Kirkus Reviews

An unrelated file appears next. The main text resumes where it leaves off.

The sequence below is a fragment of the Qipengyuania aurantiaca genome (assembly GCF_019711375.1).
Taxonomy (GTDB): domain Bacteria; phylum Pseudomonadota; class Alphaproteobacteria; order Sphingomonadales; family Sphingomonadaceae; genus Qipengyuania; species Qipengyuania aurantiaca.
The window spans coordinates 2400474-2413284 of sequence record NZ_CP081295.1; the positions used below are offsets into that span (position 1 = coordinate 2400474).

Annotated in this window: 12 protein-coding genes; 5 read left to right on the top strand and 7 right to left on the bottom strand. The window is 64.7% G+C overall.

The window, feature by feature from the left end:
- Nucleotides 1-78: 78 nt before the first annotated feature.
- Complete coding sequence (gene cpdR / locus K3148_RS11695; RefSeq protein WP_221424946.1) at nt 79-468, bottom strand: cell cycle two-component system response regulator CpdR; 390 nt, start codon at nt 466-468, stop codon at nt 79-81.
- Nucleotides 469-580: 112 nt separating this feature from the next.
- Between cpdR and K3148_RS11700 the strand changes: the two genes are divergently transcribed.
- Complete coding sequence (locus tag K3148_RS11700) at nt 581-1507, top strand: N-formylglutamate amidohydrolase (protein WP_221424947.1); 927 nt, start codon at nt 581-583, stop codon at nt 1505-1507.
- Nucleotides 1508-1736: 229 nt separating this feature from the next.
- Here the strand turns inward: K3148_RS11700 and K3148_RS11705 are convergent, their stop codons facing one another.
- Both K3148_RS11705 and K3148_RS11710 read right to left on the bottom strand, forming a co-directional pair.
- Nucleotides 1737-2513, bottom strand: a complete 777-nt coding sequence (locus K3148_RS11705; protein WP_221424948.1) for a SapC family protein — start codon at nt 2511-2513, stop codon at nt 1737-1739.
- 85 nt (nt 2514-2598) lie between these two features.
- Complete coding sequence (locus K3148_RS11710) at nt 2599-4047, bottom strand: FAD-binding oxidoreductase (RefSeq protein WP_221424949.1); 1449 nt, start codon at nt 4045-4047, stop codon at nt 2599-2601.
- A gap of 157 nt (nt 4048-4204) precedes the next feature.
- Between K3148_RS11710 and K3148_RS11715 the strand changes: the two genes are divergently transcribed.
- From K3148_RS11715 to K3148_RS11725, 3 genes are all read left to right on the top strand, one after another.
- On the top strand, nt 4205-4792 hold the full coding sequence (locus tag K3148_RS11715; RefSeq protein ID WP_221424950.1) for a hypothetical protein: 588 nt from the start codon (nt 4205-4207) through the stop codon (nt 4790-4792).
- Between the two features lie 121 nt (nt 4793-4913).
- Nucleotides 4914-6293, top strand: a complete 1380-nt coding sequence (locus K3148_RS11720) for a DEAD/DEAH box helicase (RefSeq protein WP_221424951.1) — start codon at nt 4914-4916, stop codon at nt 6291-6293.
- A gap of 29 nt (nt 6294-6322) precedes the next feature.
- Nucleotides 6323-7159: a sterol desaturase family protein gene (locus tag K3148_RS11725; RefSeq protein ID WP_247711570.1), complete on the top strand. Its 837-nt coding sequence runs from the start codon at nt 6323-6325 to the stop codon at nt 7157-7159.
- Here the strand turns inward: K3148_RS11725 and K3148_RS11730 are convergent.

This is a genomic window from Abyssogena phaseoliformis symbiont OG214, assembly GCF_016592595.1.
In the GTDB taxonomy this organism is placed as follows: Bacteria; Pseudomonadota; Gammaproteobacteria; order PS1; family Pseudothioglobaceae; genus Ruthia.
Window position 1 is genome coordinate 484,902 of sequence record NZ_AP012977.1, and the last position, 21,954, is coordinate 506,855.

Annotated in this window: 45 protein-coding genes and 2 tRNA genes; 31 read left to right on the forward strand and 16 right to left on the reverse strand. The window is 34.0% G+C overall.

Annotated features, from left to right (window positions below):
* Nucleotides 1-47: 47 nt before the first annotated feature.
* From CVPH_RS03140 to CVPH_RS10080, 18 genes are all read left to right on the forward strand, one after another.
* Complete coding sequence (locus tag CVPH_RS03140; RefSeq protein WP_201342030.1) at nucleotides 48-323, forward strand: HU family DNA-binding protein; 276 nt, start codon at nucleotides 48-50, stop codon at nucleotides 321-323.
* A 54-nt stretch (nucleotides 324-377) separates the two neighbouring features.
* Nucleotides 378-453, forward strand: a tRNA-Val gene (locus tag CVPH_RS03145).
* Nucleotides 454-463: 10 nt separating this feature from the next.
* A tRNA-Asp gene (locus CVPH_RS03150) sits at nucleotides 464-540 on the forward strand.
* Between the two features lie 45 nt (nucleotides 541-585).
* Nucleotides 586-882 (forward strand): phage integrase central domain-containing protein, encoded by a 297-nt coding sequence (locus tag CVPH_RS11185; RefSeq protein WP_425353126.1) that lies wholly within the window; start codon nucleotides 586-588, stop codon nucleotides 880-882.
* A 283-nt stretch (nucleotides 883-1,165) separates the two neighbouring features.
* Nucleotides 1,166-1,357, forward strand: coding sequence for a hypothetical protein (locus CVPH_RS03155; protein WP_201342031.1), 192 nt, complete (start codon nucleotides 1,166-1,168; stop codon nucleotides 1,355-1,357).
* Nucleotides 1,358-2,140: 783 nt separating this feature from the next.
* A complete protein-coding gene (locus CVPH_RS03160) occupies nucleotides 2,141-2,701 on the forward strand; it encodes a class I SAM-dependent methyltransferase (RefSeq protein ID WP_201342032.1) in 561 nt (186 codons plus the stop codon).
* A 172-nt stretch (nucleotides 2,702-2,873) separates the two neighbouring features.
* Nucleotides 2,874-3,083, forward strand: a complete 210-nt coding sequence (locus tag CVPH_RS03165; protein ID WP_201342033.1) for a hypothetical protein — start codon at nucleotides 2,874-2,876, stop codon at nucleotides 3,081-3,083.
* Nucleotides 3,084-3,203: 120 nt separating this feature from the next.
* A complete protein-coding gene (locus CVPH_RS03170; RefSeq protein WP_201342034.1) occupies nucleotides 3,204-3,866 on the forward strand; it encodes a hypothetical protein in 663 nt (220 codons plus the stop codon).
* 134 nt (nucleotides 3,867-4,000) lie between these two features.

From practicing psychologist and noted memoirist Slater (Prozac Diary, 1998, etc.), an unflinchingly honest and evocative account of her decision to have a baby-and its consequences. Happily married, fulfilled by her writing and practice, enjoying the emotional stability her regimen of drugs provides, Slater is ambivalent about becoming pregnant. Her husband Jacob has always wanted a child, but she is wary of maternity. Estranged from her own unstable and vituperative mother, Slater worries that her own mental illness will prevent her from being a good parent. She fears her medications might harm the fetus, but when she stops taking them, all her symptoms return. The progesterone flooding her body in the first trimester, she learns, can bizarrely affect a woman's brain. Prescribed a mix of lithium, Prozac, and Klonopin, she feels more stable but is still apprehensive about her underlying condition and the medications' potential effects. Amniocentesis and two ultrasounds are reassuring, though Slater remains concerned about possible postpartum depression. As she records the usual physical milestones of pregnancy, she also confesses her irrational fears: that Jacob is smitten with an artist who makes mobiles from car tires, that perhaps she should be "an aunt" to the baby and live in a different part of the house. Her labor is long, and she has to undergo a Cesarean. Slater feels proud that she doesn't suffer any postpartum depression, but she takes a few weeks to bond with daughter Eva. When she does, she falls as deeply in love as most mothers do and appreciates that "like so much in life, being a mother is entirely undramatic, filled with small pleasures and multiple inconveniences thatonly over weeks and months leave marks of any significance." Thoughtful and unsentimental, with just a few well-earned warm and fuzzy moments, and particularly encouraging for those taking similar medication who are contemplating pregnancy.